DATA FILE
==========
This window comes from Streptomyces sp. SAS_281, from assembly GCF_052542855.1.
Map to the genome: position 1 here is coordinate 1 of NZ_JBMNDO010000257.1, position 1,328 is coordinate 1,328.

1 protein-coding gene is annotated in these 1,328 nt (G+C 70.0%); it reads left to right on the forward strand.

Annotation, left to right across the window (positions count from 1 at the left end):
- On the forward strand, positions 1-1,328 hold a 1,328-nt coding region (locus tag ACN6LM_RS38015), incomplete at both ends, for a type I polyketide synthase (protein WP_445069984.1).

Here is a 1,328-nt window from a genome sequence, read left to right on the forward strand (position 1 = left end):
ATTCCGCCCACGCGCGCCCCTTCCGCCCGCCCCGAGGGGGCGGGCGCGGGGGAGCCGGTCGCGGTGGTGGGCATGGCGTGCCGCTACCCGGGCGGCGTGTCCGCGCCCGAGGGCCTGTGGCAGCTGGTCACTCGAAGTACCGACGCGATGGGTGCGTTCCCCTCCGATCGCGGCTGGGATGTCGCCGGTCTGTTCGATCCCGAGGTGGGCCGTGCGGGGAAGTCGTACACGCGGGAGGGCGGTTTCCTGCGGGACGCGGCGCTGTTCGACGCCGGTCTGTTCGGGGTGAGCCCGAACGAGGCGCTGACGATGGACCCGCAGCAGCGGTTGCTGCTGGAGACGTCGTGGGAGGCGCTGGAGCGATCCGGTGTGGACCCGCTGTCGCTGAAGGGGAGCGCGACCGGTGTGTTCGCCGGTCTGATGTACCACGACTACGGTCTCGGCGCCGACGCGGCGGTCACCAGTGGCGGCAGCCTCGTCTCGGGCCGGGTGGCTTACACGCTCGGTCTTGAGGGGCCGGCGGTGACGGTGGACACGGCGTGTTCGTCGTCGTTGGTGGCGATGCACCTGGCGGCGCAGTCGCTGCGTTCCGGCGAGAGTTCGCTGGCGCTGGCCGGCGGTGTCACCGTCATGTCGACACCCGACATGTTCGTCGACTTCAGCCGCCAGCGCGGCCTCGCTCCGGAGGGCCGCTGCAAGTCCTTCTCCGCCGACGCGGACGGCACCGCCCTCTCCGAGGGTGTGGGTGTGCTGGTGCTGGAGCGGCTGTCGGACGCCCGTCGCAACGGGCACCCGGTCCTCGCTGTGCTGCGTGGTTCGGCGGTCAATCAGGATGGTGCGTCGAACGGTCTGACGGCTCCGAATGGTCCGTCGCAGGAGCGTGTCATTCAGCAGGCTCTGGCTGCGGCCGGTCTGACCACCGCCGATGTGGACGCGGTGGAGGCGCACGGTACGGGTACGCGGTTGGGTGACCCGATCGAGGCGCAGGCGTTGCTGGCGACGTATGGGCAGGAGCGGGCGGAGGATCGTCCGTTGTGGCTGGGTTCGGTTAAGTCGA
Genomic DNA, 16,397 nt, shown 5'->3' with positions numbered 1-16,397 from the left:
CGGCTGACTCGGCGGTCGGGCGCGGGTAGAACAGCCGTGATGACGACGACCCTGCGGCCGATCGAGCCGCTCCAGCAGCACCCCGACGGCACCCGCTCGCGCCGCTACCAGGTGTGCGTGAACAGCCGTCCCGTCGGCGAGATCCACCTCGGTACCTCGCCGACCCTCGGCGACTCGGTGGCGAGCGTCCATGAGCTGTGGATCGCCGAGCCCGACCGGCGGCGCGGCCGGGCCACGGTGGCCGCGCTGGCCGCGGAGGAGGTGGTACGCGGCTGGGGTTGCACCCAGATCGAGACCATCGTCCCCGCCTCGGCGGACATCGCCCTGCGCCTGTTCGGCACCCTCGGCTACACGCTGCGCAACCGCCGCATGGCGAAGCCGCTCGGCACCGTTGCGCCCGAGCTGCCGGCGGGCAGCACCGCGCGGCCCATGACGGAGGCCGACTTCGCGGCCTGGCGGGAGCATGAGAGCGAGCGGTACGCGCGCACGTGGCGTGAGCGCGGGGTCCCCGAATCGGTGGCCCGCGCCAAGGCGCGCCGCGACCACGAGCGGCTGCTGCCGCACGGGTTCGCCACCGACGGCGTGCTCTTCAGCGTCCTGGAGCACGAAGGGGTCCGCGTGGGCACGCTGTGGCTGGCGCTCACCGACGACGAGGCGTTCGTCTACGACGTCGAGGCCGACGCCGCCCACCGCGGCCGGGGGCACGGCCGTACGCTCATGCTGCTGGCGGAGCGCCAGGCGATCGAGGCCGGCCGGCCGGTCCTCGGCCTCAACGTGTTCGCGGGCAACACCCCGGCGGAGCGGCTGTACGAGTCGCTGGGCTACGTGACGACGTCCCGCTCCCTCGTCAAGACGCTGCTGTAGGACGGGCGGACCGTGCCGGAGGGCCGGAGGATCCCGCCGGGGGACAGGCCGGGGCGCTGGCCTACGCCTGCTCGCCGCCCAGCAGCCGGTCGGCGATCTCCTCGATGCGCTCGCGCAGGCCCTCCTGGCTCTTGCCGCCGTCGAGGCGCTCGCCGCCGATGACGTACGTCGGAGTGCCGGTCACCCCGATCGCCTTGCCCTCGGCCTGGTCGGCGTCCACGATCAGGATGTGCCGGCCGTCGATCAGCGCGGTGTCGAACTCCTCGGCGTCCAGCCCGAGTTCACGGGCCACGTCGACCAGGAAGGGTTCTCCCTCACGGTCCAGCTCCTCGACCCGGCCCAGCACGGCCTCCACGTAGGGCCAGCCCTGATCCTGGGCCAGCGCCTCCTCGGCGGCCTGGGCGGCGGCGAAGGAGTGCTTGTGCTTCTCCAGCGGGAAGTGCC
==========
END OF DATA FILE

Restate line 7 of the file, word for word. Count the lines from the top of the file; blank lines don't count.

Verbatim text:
ATTCCGCCCACGCGCGCCCCTTCCGCCCGCCCCGAGGGGGCGGGCGCGGGGGAGCCGGTCGCGGTGGTGGGCATGGCGTGCCGCTACCCGGGCGGCGTGTCCGCGCCCGAGGGCCTGTGGCAGCTGGTCACTCGAAGTACCGACGCGATGGGTGCGTTCCCCTCCGATCGCGGCTGGGATGTCGCCGGTCTGTTCGATCCCGAGGTGGGCCGTGCGGGGAAGTCGTACACGCGGGAGGGCGGTTTCCTGCGGGACGCGGCGCTGTTCGACGCCGGTCTGTTCGGGGTGAGCCCGAACGAGGCGCTGACGATGGACCCGCAGCAGCGGTTGCTGCTGGAGACGTCGTGGGAGGCGCTGGAGCGATCCGGTGTGGACCCGCTGTCGCTGAAGGGGAGCGCGACCGGTGTGTTCGCCGGTCTGATGTACCACGACTACGGTCTCGGCGCCGACGCGGCGGTCACCAGTGGCGGCAGCCTCGTCTCGGGCCGGGTGGCTTACACGCTCGGTCTTGAGGGGCCGGCGGTGACGGTGGACACGGCGTGTTCGTCGTCGTTGGTGGCGATGCACCTGGCGGCGCAGTCGCTGCGTTCCGGCGAGAGTTCGCTGGCGCTGGCCGGCGGTGTCACCGTCATGTCGACACCCGACATGTTCGTCGACTTCAGCCGCCAGCGCGGCCTCGCTCCGGAGGGCCGCTGCAAGTCCTTCTCCGCCGACGCGGACGGCACCGCCCTCTCCGAGGGTGTGGGTGTGCTGGTGCTGGAGCGGCTGTCGGACGCCCGTCGCAACGGGCACCCGGTCCTCGCTGTGCTGCGTGGTTCGGCGGTCAATCAGGATGGTGCGTCGAACGGTCTGACGGCTCCGAATGGTCCGTCGCAGGAGCGTGTCATTCAGCAGGCTCTGGCTGCGGCCGGTCTGACCACCGCCGATGTGGACGCGGTGGAGGCGCACGGTACGGGTACGCGGTTGGGTGACCCGATCGAGGCGCAGGCGTTGCTGGCGACGTATGGGCAGGAGCGGGCGGAGGATCGTCCGTTGTGGCTGGGTTCGGTTAAGTCGA